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  4. Gideon Maxwell Polya

    logged in via Facebook

    University students and staff have traditionally been Labor-oriented but this further savaging of students and universities by Gillard Labor - on top of huge research cuts and the threats to academic freedom from the appalling Defence Trade Controls Bill that threatens academics with 10 years in prison for non-compliance (see "Impact of the Defence Trade Controls Bill on academic freedom": http://www.nteu.org.au/article/Impact-of-the-Defence-Trade-Controls-Bill-on-academic-freedom-13461 ) - will…

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    1. Judith Olney

      Ms

      In reply to Gideon Maxwell Polya

      Well said, Labor lost me with slugging single parents and justifying it by telling them it is to encourage them into work, this is particularly bizarre as 68% of single parents already work, and are still hit hard.

      This is just another way of hitting the poor, taking away the start up scholarships for students on Austudy (already less than the dole), and Youth Allowance, (a pittance), is going to be a big disincentive for those on low or fixed incomes, to study at all. Or we will see a move away…

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    2. Marilyn Shepherd

      pensioner

      In reply to Judith Olney

      Agreed. But the poor don't count for the elite leaders of this nation who are both basically 10 pound poms.

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    3. Jack Arnold

      Polymath

      In reply to Gideon Maxwell Polya

      Hi Gideon, you have made a sad reflection on the Howard tertiary education policies, especially stripping $1 Billion university funding early in that government.

      The Liberal Notional Coalition prefers the working classes to be poorly educated so that their own often academically mediocre offspring have less competition for the declining number of jobs being made available in the economy by policies designed to transfer Australian assets and so opportunities to foreign owned entities.

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    4. Tim Benham

      Student of Statistics

      In reply to Jack Arnold

      You seem to be polluting the conversation with political partisanship. The figure released by the Go8 don't support you contention. In the figure 2 the real value of cwealth assistance to universities was static or increasing over the 1996 - 2010 period. If anything the election of the ALP on 2007 seems to coincide with a decline in the rate of increase shown in the 2005-07 period. See Go8 BACKGROUNDER 27.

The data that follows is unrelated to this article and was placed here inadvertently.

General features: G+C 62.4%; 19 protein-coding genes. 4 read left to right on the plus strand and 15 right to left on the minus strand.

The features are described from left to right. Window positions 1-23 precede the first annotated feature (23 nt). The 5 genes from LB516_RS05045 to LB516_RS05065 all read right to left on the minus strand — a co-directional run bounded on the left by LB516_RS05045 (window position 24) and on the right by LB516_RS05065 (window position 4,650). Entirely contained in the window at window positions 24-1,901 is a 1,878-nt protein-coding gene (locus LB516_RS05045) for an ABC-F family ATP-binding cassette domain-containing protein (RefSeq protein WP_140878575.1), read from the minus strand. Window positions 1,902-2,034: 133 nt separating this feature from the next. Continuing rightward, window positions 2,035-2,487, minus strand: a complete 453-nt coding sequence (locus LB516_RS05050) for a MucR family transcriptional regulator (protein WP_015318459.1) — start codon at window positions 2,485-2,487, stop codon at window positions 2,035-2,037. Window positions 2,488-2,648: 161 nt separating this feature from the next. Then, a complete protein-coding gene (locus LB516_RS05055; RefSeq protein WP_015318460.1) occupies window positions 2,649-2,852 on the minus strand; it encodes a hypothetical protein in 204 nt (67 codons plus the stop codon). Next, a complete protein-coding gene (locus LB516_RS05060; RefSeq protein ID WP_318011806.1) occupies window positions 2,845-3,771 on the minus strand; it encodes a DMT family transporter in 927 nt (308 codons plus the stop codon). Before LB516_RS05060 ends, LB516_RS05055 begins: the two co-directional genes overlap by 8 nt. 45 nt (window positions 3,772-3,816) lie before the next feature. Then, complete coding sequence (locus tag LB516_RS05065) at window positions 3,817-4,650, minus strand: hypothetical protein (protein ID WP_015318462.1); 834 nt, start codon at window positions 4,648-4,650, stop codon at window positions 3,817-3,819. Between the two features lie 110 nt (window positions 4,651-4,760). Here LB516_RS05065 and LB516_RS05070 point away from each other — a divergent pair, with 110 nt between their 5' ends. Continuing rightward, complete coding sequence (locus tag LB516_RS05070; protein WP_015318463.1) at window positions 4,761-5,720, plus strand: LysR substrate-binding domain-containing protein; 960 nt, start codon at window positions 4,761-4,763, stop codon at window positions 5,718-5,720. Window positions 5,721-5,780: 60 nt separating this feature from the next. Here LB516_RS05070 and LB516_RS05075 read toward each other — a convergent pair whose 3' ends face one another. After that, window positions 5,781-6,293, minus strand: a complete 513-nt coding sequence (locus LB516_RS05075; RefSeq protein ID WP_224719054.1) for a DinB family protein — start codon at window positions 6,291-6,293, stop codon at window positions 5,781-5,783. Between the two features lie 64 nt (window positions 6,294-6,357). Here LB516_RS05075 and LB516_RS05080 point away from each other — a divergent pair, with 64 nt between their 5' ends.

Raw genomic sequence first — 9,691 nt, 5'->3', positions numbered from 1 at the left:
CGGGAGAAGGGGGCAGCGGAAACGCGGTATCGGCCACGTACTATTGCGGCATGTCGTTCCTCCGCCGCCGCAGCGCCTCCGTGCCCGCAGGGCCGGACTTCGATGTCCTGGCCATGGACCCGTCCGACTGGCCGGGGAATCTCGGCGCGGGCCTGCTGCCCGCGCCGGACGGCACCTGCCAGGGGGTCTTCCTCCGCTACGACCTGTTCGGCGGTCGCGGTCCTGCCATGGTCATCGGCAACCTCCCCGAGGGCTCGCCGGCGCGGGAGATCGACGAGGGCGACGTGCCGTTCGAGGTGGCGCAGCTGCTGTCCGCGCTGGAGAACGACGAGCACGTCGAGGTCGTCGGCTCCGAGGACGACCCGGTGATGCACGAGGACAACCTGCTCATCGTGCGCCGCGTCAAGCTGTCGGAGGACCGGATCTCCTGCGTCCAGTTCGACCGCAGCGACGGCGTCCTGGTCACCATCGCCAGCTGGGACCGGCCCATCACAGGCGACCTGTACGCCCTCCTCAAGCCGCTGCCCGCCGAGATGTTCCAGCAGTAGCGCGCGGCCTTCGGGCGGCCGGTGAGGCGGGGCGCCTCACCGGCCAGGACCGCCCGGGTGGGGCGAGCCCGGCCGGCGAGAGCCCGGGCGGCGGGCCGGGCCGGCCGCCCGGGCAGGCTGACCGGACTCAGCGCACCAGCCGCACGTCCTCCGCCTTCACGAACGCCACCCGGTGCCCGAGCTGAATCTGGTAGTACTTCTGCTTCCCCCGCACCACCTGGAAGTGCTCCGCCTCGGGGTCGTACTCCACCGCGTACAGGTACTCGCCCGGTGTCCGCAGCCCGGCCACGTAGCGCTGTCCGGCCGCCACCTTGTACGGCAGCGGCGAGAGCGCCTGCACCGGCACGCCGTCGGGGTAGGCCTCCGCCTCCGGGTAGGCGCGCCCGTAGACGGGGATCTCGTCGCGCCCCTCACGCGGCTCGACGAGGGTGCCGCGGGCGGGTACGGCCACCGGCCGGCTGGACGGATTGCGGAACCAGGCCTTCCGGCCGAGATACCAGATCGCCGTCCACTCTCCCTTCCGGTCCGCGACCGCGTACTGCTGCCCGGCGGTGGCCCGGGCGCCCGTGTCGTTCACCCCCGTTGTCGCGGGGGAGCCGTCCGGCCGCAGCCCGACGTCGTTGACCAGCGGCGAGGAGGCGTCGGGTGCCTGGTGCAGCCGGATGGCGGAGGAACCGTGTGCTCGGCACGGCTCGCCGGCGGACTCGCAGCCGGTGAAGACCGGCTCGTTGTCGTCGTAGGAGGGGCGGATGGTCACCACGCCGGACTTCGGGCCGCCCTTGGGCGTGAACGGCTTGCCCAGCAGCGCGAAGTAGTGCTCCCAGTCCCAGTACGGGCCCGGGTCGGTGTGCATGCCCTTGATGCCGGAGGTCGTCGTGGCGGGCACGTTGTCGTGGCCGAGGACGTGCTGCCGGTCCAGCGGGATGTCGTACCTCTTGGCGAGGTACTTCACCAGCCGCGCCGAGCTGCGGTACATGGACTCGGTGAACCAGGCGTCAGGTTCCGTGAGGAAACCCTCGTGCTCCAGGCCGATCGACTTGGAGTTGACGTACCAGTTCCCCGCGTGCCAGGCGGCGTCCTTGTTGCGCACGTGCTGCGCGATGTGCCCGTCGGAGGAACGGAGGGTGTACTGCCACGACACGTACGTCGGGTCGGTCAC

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    5. Dianna Arthur

      Environmentalist

      In reply to Judith Olney

      Agree Judith.

      This was the deal breaker. Slugging education to pay for education.

      Definitely back to voting Greens and any halfway intelligent Independent.

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    6. Caroline Copley

      student

      In reply to Jack Arnold

      That is not the only reason why. A population with a largely 2nd form education as exists in many parts of regional Australia, or not much better quality, are unable to see through "hype" and analyse the rubbish they are fed by politicians and their supporters e.g. shock jocks and extremist journos.
      For example:-
      - the refugee debate being raised constantly is largely a way to gain votes from the xenophobic or racist elements, problems largely due to misinformation, promulgated by both parties…

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    7. Caroline Copley

      student

      In reply to Marilyn Shepherd

      The Opposition leader is aligned to both Cardinal Pell and with a Jesuit background, to the new Pope. How does that make him a ten pound pom, just because he was educated there?
      The new Pope is as expected an arch conservative, like Pell and you know who, don't underestimate what this means, particularly for women and possibly for science as well e.g. opposed to stem cell research and possibly also the existence of CSIRO, and thus for the direction society will take. My advice come September, leave the country.

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    8. Jack Arnold

      Polymath

      In reply to Caroline Copley